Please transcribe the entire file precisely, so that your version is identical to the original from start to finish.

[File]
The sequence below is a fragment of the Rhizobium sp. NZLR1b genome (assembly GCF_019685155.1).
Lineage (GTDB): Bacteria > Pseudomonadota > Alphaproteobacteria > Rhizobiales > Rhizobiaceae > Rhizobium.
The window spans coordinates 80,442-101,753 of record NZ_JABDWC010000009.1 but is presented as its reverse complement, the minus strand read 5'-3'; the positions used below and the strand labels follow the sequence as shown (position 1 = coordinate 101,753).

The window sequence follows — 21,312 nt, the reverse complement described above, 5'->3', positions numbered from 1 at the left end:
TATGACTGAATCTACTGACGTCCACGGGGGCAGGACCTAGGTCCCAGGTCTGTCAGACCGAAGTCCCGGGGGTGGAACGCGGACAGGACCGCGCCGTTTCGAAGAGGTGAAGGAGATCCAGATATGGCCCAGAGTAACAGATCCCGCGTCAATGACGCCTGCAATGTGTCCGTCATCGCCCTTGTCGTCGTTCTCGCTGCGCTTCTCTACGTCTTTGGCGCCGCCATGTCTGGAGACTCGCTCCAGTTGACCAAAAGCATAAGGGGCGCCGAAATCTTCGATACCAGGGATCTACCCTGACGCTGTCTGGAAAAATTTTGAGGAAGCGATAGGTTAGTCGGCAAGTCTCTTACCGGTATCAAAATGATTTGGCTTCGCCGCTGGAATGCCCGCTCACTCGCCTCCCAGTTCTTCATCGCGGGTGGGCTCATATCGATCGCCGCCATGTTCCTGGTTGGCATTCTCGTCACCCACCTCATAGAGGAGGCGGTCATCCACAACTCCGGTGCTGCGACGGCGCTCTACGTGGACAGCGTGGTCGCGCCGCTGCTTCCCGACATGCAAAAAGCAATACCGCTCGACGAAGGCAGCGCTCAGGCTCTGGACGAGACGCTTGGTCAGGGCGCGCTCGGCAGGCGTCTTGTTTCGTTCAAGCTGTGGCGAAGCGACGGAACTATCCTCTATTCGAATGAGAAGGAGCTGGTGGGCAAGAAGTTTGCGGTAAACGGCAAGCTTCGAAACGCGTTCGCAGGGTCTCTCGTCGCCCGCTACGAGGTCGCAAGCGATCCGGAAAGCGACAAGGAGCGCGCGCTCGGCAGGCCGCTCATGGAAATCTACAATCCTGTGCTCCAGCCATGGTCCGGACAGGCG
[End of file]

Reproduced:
The sequence below is a fragment of the Rhizobium sp. NZLR1b genome (assembly GCF_019685155.1).
Lineage (GTDB): Bacteria > Pseudomonadota > Alphaproteobacteria > Rhizobiales > Rhizobiaceae > Rhizobium.
The window spans coordinates 80,442-101,753 of record NZ_JABDWC010000009.1 but is presented as its reverse complement, the minus strand read 5'-3'; the positions used below and the strand labels follow the sequence as shown (position 1 = coordinate 101,753).

The window sequence follows — 21,312 nt, the reverse complement described above, 5'->3', positions numbered from 1 at the left end:
TATGACTGAATCTACTGACGTCCACGGGGGCAGGACCTAGGTCCCAGGTCTGTCAGACCGAAGTCCCGGGGGTGGAACGCGGACAGGACCGCGCCGTTTCGAAGAGGTGAAGGAGATCCAGATATGGCCCAGAGTAACAGATCCCGCGTCAATGACGCCTGCAATGTGTCCGTCATCGCCCTTGTCGTCGTTCTCGCTGCGCTTCTCTACGTCTTTGGCGCCGCCATGTCTGGAGACTCGCTCCAGTTGACCAAAAGCATAAGGGGCGCCGAAATCTTCGATACCAGGGATCTACCCTGACGCTGTCTGGAAAAATTTTGAGGAAGCGATAGGTTAGTCGGCAAGTCTCTTACCGGTATCAAAATGATTTGGCTTCGCCGCTGGAATGCCCGCTCACTCGCCTCCCAGTTCTTCATCGCGGGTGGGCTCATATCGATCGCCGCCATGTTCCTGGTTGGCATTCTCGTCACCCACCTCATAGAGGAGGCGGTCATCCACAACTCCGGTGCTGCGACGGCGCTCTACGTGGACAGCGTGGTCGCGCCGCTGCTTCCCGACATGCAAAAAGCAATACCGCTCGACGAAGGCAGCGCTCAGGCTCTGGACGAGACGCTTGGTCAGGGCGCGCTCGGCAGGCGTCTTGTTTCGTTCAAGCTGTGGCGAAGCGACGGAACTATCCTCTATTCGAATGAGAAGGAGCTGGTGGGCAAGAAGTTTGCGGTAAACGGCAAGCTTCGAAACGCGTTCGCAGGGTCTCTCGTCGCCCGCTACGAGGTCGCAAGCGATCCGGAAAGCGACAAGGAGCGCGCGCTCGGCAGGCCGCTCATGGAAATCTACAATCCTGTGCTCCAGCCATGGTCCGGACAGGCG